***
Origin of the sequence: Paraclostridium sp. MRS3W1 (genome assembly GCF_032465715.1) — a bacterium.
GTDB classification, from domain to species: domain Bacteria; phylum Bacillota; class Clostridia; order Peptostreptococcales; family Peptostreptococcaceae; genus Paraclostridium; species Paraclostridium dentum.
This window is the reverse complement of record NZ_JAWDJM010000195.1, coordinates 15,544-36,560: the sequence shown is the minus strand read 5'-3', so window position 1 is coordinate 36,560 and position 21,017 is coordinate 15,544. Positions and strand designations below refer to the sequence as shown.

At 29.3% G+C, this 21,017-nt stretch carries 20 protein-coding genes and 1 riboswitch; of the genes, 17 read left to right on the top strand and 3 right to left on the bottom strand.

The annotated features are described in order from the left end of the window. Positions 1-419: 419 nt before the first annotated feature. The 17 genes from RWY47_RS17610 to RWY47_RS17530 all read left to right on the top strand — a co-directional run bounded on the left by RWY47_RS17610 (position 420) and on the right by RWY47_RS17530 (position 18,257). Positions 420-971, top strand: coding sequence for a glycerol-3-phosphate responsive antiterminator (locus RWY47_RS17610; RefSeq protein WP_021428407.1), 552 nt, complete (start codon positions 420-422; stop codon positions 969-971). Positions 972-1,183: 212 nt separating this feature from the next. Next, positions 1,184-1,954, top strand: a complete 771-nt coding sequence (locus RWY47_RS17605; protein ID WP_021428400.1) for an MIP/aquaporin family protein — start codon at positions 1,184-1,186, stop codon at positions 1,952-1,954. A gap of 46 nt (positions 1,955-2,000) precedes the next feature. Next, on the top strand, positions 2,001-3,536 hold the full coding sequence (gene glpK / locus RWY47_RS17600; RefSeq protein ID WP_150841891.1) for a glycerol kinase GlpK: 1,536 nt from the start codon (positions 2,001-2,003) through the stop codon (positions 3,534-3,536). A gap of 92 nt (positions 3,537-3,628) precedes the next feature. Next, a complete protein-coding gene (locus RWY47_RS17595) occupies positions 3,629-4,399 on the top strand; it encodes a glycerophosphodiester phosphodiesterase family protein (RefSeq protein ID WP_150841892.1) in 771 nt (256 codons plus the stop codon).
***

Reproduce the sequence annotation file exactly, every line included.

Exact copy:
Origin of the sequence: Paraclostridium sp. MRS3W1 (genome assembly GCF_032465715.1) — a bacterium.
GTDB classification, from domain to species: domain Bacteria; phylum Bacillota; class Clostridia; order Peptostreptococcales; family Peptostreptococcaceae; genus Paraclostridium; species Paraclostridium dentum.
This window is the reverse complement of record NZ_JAWDJM010000195.1, coordinates 15,544-36,560: the sequence shown is the minus strand read 5'-3', so window position 1 is coordinate 36,560 and position 21,017 is coordinate 15,544. Positions and strand designations below refer to the sequence as shown.

At 29.3% G+C, this 21,017-nt stretch carries 20 protein-coding genes and 1 riboswitch; of the genes, 17 read left to right on the top strand and 3 right to left on the bottom strand.

The annotated features are described in order from the left end of the window. Positions 1-419: 419 nt before the first annotated feature. The 17 genes from RWY47_RS17610 to RWY47_RS17530 all read left to right on the top strand — a co-directional run bounded on the left by RWY47_RS17610 (position 420) and on the right by RWY47_RS17530 (position 18,257). Positions 420-971, top strand: coding sequence for a glycerol-3-phosphate responsive antiterminator (locus RWY47_RS17610; RefSeq protein WP_021428407.1), 552 nt, complete (start codon positions 420-422; stop codon positions 969-971). Positions 972-1,183: 212 nt separating this feature from the next. Next, positions 1,184-1,954, top strand: a complete 771-nt coding sequence (locus RWY47_RS17605; protein ID WP_021428400.1) for an MIP/aquaporin family protein — start codon at positions 1,184-1,186, stop codon at positions 1,952-1,954. A gap of 46 nt (positions 1,955-2,000) precedes the next feature. Next, on the top strand, positions 2,001-3,536 hold the full coding sequence (gene glpK / locus RWY47_RS17600; RefSeq protein ID WP_150841891.1) for a glycerol kinase GlpK: 1,536 nt from the start codon (positions 2,001-2,003) through the stop codon (positions 3,534-3,536). A gap of 92 nt (positions 3,537-3,628) precedes the next feature. Next, a complete protein-coding gene (locus RWY47_RS17595) occupies positions 3,629-4,399 on the top strand; it encodes a glycerophosphodiester phosphodiesterase family protein (RefSeq protein ID WP_150841892.1) in 771 nt (256 codons plus the stop codon).